Many of the current US Federal and State dyslexia laws should be scrapped as they ignore scientific evidence and privilege some poor readers at the expense of huge numbers of others, according to a leading expert in reading disability.
Professor Julian Elliott from Durham University in the UK says valuable resources are put into expensive and time-consuming tests to diagnose children which are not only often highly questionable, but also do not point to forms of learning support that are different from what should be provided to any other poor reader.
A theoretical framework explaining the risk of rare events causing major disruptions in complex networks, such as a blackout in a power grid, has been proposed by a mathematician at Queen Mary University of London.
Rare events can abruptly dismantle a network with much more severe consequences than usual and understanding their probability is essential in reducing the chances of them happening.
CLEMSON, South Carolina - As a general rule of thumb, if there is a puzzling phenomenon occurring somewhere deep in outer space, a black hole is often the culprit behind it.
MINNEAPOLIS - People who are frequently exposed to diesel exhaust while on the job may have a higher risk of amyotrophic lateral sclerosis (ALS), and that risk may increase with greater exposure, according to a preliminary study released today that will be presented at the American Academy of Neurology's 70th Annual Meeting in Los Angeles, April 21 to 27, 2018.
Anxiety can help people to remember things, a study from the University of Waterloo has found.
The study of 80 undergraduate students found that manageable levels of anxiety actually aided people in being able to recall the details of events.
It also found that when anxiety levels got too high or descended into fear, it could lead to the colouring of memories where people begin to associate otherwise neutral elements of an experience to the negative context.
February 23, 2018 - At most US maternity units, women in labor are put on nil per os (NPO) status--they're not allowed to eat or drink anything, except ice chips. But new nursing research questions that policy, showing no increase in risks for women who are allowed to eat and drink during labor.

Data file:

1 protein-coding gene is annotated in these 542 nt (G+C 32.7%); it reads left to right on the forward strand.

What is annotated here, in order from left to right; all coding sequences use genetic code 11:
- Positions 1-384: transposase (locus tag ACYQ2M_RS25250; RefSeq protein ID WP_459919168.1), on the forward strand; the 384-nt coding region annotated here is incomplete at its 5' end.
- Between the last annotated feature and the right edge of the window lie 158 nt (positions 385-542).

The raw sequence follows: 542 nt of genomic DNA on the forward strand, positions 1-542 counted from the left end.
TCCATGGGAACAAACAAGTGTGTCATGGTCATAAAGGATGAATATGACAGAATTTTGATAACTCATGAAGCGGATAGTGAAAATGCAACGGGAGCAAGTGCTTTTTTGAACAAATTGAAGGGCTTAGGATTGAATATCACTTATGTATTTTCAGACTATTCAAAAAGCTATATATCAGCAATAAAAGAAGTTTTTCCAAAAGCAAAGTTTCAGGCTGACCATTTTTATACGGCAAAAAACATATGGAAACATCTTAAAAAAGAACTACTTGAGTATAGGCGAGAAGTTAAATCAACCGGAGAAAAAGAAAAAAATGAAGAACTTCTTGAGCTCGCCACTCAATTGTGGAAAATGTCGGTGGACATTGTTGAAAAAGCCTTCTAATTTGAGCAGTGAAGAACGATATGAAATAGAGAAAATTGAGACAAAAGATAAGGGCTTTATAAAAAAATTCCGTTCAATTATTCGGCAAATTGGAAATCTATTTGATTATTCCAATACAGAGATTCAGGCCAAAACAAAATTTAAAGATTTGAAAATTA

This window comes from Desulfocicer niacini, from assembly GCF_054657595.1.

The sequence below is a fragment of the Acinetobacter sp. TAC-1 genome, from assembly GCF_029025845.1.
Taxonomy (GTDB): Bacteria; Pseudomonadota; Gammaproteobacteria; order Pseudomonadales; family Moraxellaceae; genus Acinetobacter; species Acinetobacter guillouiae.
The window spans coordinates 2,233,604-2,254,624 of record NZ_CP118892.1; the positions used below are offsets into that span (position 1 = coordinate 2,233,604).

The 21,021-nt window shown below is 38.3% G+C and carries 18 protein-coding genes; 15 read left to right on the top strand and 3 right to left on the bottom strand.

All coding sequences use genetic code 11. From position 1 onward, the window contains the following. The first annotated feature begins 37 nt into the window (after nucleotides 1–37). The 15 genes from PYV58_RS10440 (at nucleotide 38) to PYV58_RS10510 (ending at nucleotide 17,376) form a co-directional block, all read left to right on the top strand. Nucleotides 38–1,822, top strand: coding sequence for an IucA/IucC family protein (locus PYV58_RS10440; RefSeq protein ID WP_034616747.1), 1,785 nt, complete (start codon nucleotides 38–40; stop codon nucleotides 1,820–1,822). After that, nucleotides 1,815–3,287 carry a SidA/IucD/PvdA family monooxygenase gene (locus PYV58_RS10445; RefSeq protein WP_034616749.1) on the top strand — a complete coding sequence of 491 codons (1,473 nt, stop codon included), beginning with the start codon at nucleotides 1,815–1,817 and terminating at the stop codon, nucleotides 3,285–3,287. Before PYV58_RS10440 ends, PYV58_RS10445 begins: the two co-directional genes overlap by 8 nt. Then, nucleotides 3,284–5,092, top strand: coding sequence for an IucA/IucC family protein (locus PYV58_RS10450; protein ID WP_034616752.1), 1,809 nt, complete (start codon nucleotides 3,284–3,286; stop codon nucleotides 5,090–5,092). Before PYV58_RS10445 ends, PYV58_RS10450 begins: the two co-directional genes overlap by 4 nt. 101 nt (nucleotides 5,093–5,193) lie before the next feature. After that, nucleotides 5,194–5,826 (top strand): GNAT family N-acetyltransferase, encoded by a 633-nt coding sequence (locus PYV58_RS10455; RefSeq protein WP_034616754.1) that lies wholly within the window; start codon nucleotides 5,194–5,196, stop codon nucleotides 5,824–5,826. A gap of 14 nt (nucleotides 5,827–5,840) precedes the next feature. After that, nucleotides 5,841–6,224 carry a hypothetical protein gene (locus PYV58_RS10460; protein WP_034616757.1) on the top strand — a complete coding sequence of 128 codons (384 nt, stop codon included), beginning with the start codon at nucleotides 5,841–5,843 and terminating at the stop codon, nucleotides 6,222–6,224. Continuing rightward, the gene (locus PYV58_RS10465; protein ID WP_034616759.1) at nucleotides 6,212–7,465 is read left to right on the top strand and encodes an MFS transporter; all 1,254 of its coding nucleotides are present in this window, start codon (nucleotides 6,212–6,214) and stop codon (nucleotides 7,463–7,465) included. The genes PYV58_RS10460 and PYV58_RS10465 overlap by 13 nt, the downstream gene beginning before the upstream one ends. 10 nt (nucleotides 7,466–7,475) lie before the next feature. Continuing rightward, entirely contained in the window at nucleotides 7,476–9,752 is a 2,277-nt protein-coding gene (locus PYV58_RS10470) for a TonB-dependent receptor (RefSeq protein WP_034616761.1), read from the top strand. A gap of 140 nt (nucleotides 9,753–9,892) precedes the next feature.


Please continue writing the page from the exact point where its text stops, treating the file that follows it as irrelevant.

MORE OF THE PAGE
Troy, N.Y. --The world of health care is changing rapidly and there is increased interest in the role that light and lighting can play in improving health outcomes for patients and providing healthy work environments for staff, according to many researchers. Recently, the Center for Lighting Enabled Systems & Applications (LESA) at Rensselaer Polytechnic Institute, together with the Illumination Engineering Society (IES), sponsored a workshop to explore pathways to define and promote the adoption of lighting systems specifically for health-care environments.
Legalizing medical marijuana has not increased recreational use of the substance among U.S. adolescents, according to a new study conducted at Columbia University's Mailman School of Public Health. The findings are published online in the journal Addiction.
Environmental scientists at the U.S. Department of Energy's (DOE) Brookhaven National Laboratory have led an international collaboration to improve satellite observations of tropical forests.
Responsible for nearly one-third of the world's terrestrial photosynthesis, tropical forests are a critical biome for examining climate change and its potential impacts across the Earth.
Ann Arbor, February 20, 2018 - Suicide is a major national concern in the US. In 2016, it was the second leading cause of death in adolescents aged 12-18 years, with over 1,900 individuals in this age group dying by suicide. Researchers have now identified sexual orientation discordance - sexual contact that is inconsistent with the individual's sexual orientation - as a potential risk factor for adolescent suicidal ideation and/or attempts.